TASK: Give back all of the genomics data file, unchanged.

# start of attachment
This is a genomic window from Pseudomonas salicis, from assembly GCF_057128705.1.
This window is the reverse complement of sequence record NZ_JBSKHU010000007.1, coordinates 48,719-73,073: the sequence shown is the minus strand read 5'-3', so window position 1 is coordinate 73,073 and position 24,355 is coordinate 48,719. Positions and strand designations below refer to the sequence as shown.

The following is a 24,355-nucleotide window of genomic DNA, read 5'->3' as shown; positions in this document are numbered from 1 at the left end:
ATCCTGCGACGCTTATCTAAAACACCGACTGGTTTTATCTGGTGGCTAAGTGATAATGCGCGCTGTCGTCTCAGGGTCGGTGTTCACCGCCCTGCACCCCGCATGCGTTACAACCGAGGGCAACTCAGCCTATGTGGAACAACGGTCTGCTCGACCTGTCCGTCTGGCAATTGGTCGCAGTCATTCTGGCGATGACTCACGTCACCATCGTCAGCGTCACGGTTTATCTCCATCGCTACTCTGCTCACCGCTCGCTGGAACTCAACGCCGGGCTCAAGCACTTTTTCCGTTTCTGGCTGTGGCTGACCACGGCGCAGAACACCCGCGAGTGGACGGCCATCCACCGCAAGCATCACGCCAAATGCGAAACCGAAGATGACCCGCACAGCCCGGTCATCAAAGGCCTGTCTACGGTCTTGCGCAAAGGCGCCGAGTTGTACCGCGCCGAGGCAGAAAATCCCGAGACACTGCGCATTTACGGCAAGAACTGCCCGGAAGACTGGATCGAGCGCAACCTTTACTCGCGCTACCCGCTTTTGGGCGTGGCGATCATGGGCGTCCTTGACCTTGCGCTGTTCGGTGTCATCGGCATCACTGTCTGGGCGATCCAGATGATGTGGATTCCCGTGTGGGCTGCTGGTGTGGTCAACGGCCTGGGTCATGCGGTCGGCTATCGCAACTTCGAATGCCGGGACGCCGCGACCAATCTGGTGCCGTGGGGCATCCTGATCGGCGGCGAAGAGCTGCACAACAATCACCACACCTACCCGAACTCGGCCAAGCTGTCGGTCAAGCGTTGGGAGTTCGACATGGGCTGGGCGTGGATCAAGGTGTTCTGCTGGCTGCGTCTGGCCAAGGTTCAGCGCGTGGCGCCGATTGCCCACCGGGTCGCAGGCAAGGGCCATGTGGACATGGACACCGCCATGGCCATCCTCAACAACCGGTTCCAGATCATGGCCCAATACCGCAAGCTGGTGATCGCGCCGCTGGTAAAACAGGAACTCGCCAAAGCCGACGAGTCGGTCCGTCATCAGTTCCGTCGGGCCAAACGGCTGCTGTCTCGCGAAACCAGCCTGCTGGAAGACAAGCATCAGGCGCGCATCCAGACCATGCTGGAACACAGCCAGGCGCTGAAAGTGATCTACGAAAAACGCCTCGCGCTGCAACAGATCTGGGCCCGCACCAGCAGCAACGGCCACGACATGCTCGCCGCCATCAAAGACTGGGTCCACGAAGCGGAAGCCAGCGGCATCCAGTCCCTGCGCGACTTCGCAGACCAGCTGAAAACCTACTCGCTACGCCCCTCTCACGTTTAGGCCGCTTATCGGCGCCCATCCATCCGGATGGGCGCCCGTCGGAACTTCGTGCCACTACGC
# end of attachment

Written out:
This is a genomic window from Pseudomonas salicis, from assembly GCF_057128705.1.
This window is the reverse complement of sequence record NZ_JBSKHU010000007.1, coordinates 48,719-73,073: the sequence shown is the minus strand read 5'-3', so window position 1 is coordinate 73,073 and position 24,355 is coordinate 48,719. Positions and strand designations below refer to the sequence as shown.

The following is a 24,355-nucleotide window of genomic DNA, read 5'->3' as shown; positions in this document are numbered from 1 at the left end:
ATCCTGCGACGCTTATCTAAAACACCGACTGGTTTTATCTGGTGGCTAAGTGATAATGCGCGCTGTCGTCTCAGGGTCGGTGTTCACCGCCCTGCACCCCGCATGCGTTACAACCGAGGGCAACTCAGCCTATGTGGAACAACGGTCTGCTCGACCTGTCCGTCTGGCAATTGGTCGCAGTCATTCTGGCGATGACTCACGTCACCATCGTCAGCGTCACGGTTTATCTCCATCGCTACTCTGCTCACCGCTCGCTGGAACTCAACGCCGGGCTCAAGCACTTTTTCCGTTTCTGGCTGTGGCTGACCACGGCGCAGAACACCCGCGAGTGGACGGCCATCCACCGCAAGCATCACGCCAAATGCGAAACCGAAGATGACCCGCACAGCCCGGTCATCAAAGGCCTGTCTACGGTCTTGCGCAAAGGCGCCGAGTTGTACCGCGCCGAGGCAGAAAATCCCGAGACACTGCGCATTTACGGCAAGAACTGCCCGGAAGACTGGATCGAGCGCAACCTTTACTCGCGCTACCCGCTTTTGGGCGTGGCGATCATGGGCGTCCTTGACCTTGCGCTGTTCGGTGTCATCGGCATCACTGTCTGGGCGATCCAGATGATGTGGATTCCCGTGTGGGCTGCTGGTGTGGTCAACGGCCTGGGTCATGCGGTCGGCTATCGCAACTTCGAATGCCGGGACGCCGCGACCAATCTGGTGCCGTGGGGCATCCTGATCGGCGGCGAAGAGCTGCACAACAATCACCACACCTACCCGAACTCGGCCAAGCTGTCGGTCAAGCGTTGGGAGTTCGACATGGGCTGGGCGTGGATCAAGGTGTTCTGCTGGCTGCGTCTGGCCAAGGTTCAGCGCGTGGCGCCGATTGCCCACCGGGTCGCAGGCAAGGGCCATGTGGACATGGACACCGCCATGGCCATCCTCAACAACCGGTTCCAGATCATGGCCCAATACCGCAAGCTGGTGATCGCGCCGCTGGTAAAACAGGAACTCGCCAAAGCCGACGAGTCGGTCCGTCATCAGTTCCGTCGGGCCAAACGGCTGCTGTCTCGCGAAACCAGCCTGCTGGAAGACAAGCATCAGGCGCGCATCCAGACCATGCTGGAACACAGCCAGGCGCTGAAAGTGATCTACGAAAAACGCCTCGCGCTGCAACAGATCTGGGCCCGCACCAGCAGCAACGGCCACGACATGCTCGCCGCCATCAAAGACTGGGTCCACGAAGCGGAAGCCAGCGGCATCCAGTCCCTGCGCGACTTCGCAGACCAGCTGAAAACCTACTCGCTACGCCCCTCTCACGTTTAGGCCGCTTATCGGCGCCCATCCATCCGGATGGGCGCCCGTCGGAACTTCGTGCCACTACGC